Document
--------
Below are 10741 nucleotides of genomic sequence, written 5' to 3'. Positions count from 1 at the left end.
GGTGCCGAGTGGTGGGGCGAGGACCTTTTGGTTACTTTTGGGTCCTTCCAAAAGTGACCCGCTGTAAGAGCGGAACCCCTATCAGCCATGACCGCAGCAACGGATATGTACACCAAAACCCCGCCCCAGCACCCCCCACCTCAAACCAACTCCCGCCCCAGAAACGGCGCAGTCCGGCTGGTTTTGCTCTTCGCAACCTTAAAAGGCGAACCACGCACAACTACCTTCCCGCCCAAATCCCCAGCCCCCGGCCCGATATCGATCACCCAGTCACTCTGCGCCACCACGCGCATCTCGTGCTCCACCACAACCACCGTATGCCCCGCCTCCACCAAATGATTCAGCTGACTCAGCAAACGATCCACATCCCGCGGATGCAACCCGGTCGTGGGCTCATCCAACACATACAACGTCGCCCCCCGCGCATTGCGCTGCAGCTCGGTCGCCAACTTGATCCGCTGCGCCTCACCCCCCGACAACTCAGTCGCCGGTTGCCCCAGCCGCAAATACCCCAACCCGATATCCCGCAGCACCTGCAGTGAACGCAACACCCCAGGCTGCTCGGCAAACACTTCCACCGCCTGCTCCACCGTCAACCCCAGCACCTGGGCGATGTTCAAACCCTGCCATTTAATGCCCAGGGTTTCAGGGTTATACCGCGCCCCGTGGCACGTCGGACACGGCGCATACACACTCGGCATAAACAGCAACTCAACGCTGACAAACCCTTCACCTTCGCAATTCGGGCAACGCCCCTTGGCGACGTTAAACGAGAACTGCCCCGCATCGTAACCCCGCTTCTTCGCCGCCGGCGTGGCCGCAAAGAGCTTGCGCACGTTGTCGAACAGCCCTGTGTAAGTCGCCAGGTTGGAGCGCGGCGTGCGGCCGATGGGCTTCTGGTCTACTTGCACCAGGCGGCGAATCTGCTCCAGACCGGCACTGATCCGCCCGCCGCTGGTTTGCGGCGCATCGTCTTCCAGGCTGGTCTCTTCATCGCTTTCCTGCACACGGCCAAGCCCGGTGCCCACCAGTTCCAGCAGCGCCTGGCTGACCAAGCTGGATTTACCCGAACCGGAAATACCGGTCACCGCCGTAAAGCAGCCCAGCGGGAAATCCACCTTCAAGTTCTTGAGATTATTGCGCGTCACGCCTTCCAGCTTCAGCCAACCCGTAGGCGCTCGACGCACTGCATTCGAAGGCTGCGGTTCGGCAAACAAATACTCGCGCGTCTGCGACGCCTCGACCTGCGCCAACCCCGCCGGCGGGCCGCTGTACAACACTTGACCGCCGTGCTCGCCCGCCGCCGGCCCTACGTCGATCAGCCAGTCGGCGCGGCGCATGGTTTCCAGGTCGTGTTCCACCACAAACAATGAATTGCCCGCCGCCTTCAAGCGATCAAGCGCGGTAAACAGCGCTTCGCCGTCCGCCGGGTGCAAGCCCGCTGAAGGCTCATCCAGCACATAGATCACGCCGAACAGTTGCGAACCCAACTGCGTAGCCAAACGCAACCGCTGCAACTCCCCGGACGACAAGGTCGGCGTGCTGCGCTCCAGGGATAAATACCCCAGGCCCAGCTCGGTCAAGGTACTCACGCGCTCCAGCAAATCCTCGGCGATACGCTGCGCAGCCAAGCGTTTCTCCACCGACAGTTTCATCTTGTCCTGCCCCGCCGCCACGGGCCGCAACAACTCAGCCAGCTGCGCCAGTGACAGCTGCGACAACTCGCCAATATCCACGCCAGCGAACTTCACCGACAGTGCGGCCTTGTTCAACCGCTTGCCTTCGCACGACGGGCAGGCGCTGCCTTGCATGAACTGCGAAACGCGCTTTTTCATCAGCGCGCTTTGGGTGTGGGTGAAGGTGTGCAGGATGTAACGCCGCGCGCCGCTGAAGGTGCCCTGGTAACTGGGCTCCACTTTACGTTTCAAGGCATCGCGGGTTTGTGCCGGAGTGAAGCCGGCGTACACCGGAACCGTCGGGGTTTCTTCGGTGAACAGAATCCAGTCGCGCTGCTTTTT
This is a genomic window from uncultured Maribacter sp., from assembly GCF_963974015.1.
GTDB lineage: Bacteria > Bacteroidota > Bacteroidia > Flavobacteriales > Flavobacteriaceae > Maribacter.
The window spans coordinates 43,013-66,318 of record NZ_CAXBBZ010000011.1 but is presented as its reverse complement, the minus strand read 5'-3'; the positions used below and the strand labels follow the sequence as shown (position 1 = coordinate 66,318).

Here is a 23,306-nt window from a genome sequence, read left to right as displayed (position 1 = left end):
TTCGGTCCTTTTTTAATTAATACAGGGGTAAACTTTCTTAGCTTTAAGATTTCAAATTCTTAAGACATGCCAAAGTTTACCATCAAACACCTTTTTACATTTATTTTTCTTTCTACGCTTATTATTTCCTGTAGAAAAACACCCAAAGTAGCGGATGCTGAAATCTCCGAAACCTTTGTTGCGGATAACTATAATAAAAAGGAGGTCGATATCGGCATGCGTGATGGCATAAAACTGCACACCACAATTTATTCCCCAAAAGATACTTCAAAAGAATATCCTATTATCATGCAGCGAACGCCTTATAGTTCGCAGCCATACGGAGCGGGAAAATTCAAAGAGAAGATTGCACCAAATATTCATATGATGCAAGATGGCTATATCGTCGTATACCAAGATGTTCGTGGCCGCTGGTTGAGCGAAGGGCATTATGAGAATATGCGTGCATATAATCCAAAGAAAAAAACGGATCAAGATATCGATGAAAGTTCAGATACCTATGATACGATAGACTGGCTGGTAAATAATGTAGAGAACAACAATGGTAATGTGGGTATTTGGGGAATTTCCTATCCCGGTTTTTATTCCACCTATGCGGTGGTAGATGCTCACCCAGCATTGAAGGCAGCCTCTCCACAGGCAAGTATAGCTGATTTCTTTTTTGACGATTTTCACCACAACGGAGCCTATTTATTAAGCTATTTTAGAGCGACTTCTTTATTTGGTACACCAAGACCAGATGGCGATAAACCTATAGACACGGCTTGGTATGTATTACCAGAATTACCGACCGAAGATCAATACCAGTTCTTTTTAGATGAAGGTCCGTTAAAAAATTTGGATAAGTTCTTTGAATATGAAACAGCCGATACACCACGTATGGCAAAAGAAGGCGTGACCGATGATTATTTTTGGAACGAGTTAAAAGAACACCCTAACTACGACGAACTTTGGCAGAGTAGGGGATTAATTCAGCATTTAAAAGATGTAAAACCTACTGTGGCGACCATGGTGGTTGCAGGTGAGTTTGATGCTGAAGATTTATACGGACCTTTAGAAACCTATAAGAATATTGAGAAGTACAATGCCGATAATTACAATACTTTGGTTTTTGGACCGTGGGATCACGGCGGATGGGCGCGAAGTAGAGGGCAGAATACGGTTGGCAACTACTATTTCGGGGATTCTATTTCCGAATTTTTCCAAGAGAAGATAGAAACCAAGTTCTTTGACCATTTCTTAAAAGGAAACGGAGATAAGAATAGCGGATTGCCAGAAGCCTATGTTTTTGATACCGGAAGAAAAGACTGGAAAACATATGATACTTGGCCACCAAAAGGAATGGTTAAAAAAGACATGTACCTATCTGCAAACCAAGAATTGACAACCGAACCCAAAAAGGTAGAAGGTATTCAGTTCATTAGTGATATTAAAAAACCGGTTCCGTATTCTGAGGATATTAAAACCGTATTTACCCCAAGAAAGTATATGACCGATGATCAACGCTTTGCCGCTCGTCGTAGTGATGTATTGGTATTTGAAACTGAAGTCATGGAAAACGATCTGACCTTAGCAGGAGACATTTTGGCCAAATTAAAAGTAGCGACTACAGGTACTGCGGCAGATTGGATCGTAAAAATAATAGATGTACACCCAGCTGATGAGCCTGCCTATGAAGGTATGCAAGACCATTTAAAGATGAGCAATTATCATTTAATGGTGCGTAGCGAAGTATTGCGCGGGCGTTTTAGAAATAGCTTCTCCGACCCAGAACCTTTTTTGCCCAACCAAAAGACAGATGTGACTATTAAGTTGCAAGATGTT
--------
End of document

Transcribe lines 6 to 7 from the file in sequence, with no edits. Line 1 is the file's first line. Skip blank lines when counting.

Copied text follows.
Here is a 23,306-nt window from a genome sequence, read left to right as displayed (position 1 = left end):
TTCGGTCCTTTTTTAATTAATACAGGGGTAAACTTTCTTAGCTTTAAGATTTCAAATTCTTAAGACATGCCAAAGTTTACCATCAAACACCTTTTTACATTTATTTTTCTTTCTACGCTTATTATTTCCTGTAGAAAAACACCCAAAGTAGCGGATGCTGAAATCTCCGAAACCTTTGTTGCGGATAACTATAATAAAAAGGAGGTCGATATCGGCATGCGTGATGGCATAAAACTGCACACCACAATTTATTCCCCAAAAGATACTTCAAAAGAATATCCTATTATCATGCAGCGAACGCCTTATAGTTCGCAGCCATACGGAGCGGGAAAATTCAAAGAGAAGATTGCACCAAATATTCATATGATGCAAGATGGCTATATCGTCGTATACCAAGATGTTCGTGGCCGCTGGTTGAGCGAAGGGCATTATGAGAATATGCGTGCATATAATCCAAAGAAAAAAACGGATCAAGATATCGATGAAAGTTCAGATACCTATGATACGATAGACTGGCTGGTAAATAATGTAGAGAACAACAATGGTAATGTGGGTATTTGGGGAATTTCCTATCCCGGTTTTTATTCCACCTATGCGGTGGTAGATGCTCACCCAGCATTGAAGGCAGCCTCTCCACAGGCAAGTATAGCTGATTTCTTTTTTGACGATTTTCACCACAACGGAGCCTATTTATTAAGCTATTTTAGAGCGACTTCTTTATTTGGTACACCAAGACCAGATGGCGATAAACCTATAGACACGGCTTGGTATGTATTACCAGAATTACCGACCGAAGATCAATACCAGTTCTTTTTAGATGAAGGTCCGTTAAAAAATTTGGATAAGTTCTTTGAATATGAAACAGCCGATACACCACGTATGGCAAAAGAAGGCGTGACCGATGATTATTTTTGGAACGAGTTAAAAGAACACCCTAACTACGACGAACTTTGGCAGAGTAGGGGATTAATTCAGCATTTAAAAGATGTAAAACCTACTGTGGCGACCATGGTGGTTGCAGGTGAGTTTGATGCTGAAGATTTATACGGACCTTTAGAAACCTATAAGAATATTGAGAAGTACAATGCCGATAATTACAATACTTTGGTTTTTGGACCGTGGGATCACGGCGGATGGGCGCGAAGTAGAGGGCAGAATACGGTTGGCAACTACTATTTCGGGGATTCTATTTCCGAATTTTTCCAAGAGAAGATAGAAACCAAGTTCTTTGACCATTTCTTAAAAGGAAACGGAGATAAGAATAGCGGATTGCCAGAAGCCTATGTTTTTGATACCGGAAGAAAAGACTGGAAAACATATGATACTTGGCCACCAAAAGGAATGGTTAAAAAAGACATGTACCTATCTGCAAACCAAGAATTGACAACCGAACCCAAAAAGGTAGAAGGTATTCAGTTCATTAGTGATATTAAAAAACCGGTTCCGTATTCTGAGGATATTAAAACCGTATTTACCCCAAGAAAGTATATGACCGATGATCAACGCTTTGCCGCTCGTCGTAGTGATGTATTGGTATTTGAAACTGAAGTCATGGAAAACGATCTGACCTTAGCAGGAGACATTTTGGCCAAATTAAAAGTAGCGACTACAGGTACTGCGGCAGATTGGATCGTAAAAATAATAGATGTACACCCAGCTGATGAGCCTGCCTATGAAGGTATGCAAGACCATTTAAAGATGAGCAATTATCATTTAATGGTGCGTAGCGAAGTATTGCGCGGGCGTTTTAGAAATAGCTTCTCCGACCCAGAACCTTTTTTGCCCAACCAAAAGACAGATGTGACTATTAAGTTGCAAGATGTT